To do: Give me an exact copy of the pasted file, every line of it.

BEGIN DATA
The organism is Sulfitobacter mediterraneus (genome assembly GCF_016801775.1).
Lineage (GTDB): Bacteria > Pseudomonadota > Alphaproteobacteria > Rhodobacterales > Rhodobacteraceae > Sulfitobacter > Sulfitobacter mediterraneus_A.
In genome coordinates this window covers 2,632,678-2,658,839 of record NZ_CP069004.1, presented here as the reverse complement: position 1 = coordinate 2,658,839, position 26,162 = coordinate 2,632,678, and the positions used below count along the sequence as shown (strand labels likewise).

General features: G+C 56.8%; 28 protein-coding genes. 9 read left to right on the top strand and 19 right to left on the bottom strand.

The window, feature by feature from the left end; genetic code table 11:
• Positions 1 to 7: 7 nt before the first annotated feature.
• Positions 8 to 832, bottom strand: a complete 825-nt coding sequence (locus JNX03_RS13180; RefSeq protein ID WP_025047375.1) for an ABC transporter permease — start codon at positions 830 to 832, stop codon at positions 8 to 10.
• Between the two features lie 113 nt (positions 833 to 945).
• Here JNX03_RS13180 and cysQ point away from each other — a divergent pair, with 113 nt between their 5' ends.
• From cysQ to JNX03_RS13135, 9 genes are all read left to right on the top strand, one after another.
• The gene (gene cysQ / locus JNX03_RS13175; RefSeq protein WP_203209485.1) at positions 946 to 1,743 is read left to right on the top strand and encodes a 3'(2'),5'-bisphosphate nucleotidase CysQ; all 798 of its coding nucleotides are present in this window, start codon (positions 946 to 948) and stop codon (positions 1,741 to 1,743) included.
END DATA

The organism is Sulfitobacter mediterraneus (genome assembly GCF_016801775.1).
Lineage (GTDB): Bacteria > Pseudomonadota > Alphaproteobacteria > Rhodobacterales > Rhodobacteraceae > Sulfitobacter > Sulfitobacter mediterraneus_A.
In genome coordinates this window covers 2,632,678-2,658,839 of record NZ_CP069004.1, presented here as the reverse complement: position 1 = coordinate 2,658,839, position 26,162 = coordinate 2,632,678, and the positions used below count along the sequence as shown (strand labels likewise).

General features: G+C 56.8%; 28 protein-coding genes. 9 read left to right on the top strand and 19 right to left on the bottom strand.

The window, feature by feature from the left end; genetic code table 11:
• Positions 1 to 7: 7 nt before the first annotated feature.
• Positions 8 to 832, bottom strand: a complete 825-nt coding sequence (locus JNX03_RS13180; RefSeq protein ID WP_025047375.1) for an ABC transporter permease — start codon at positions 830 to 832, stop codon at positions 8 to 10.
• Between the two features lie 113 nt (positions 833 to 945).
• Here JNX03_RS13180 and cysQ point away from each other — a divergent pair, with 113 nt between their 5' ends.
• From cysQ to JNX03_RS13135, 9 genes are all read left to right on the top strand, one after another.
• The gene (gene cysQ / locus JNX03_RS13175; RefSeq protein WP_203209485.1) at positions 946 to 1,743 is read left to right on the top strand and encodes a 3'(2'),5'-bisphosphate nucleotidase CysQ; all 798 of its coding nucleotides are present in this window, start codon (positions 946 to 948) and stop codon (positions 1,741 to 1,743) included.